5. Reimagine your self-image and identity
Men who are verbally abusive men are very good at controlling what women think about themselves. If you’ve been in a verbally abusive relationship or marriage for years, then you may have lost your self-image and self-identity long ago. This means it’s time to reimagine, recreate, and reinvent yourself! Start by remembering who you were before. Picture yourself healthy, happy, whole. Who did God create you to be?
When you’re planning to get out of a verbally abusive relationship, remember that a healthy, strong self-identity doesn’t come from men, possessions, or your appearance. It comes from God. If you root yourself in your identity as a beloved child of God, you will have more strength and power than you ever thought possible! And that power will help you not only recognize the signs of a verbally abusive relationship, but also find the energy and strength you need to leave.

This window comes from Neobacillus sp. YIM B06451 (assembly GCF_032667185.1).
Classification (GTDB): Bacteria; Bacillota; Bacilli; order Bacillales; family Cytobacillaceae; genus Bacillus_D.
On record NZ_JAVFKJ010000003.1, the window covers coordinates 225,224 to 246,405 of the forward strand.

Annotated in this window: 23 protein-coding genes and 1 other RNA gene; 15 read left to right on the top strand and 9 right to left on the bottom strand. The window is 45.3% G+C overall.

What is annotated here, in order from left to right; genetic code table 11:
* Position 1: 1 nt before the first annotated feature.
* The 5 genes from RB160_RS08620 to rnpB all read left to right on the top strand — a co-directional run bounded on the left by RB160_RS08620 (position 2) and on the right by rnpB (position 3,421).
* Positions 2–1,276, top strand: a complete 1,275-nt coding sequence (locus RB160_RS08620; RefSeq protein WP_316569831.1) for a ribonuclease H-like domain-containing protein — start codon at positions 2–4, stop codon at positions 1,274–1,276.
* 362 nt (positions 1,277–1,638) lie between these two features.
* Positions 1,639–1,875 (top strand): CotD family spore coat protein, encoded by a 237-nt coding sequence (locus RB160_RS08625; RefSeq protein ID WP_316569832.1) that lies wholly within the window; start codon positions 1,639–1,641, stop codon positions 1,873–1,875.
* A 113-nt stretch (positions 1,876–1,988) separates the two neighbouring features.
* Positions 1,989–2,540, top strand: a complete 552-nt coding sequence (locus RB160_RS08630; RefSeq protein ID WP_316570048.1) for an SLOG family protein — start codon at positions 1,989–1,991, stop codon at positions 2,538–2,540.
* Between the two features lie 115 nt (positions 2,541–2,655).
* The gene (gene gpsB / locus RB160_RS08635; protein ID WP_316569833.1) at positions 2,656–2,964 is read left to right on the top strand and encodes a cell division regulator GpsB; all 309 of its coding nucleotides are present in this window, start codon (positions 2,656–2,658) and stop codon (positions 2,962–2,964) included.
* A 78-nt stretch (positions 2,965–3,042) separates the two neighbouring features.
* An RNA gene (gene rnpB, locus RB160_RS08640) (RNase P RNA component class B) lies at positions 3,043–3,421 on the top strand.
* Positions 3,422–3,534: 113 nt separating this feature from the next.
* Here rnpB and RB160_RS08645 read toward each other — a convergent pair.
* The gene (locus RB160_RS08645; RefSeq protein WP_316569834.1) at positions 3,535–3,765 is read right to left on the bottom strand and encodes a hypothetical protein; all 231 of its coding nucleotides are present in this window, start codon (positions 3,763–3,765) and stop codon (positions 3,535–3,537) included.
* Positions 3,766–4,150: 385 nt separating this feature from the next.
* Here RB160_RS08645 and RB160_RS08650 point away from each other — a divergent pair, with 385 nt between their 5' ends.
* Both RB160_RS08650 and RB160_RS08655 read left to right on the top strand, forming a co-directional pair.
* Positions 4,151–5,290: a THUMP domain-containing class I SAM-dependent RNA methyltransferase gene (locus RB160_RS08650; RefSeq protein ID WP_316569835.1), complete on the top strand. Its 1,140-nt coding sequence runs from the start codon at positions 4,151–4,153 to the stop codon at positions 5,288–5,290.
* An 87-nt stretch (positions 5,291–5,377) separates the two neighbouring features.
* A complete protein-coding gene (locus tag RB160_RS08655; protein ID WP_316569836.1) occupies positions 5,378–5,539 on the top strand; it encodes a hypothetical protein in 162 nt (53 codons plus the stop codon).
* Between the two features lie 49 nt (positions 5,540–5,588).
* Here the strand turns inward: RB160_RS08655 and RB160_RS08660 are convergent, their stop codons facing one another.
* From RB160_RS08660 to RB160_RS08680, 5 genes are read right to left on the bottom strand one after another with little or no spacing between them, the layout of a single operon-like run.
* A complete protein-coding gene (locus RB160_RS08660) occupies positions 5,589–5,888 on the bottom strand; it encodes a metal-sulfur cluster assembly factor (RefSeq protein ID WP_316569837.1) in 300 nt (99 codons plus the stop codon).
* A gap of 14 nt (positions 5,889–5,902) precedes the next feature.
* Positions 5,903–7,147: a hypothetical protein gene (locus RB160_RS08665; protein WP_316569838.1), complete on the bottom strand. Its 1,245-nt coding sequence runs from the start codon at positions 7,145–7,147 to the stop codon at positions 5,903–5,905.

These five tips on how to get out of a verbally abusive relationship are a lot to think about…and that’s all I’m encouraging you to do. Just think about the signs of verbal abuse in your relationship, and what life would be like if you were free.
If you’re thinking about ending your relationship, read How to Leave the Man You Love – But Can’t Live With.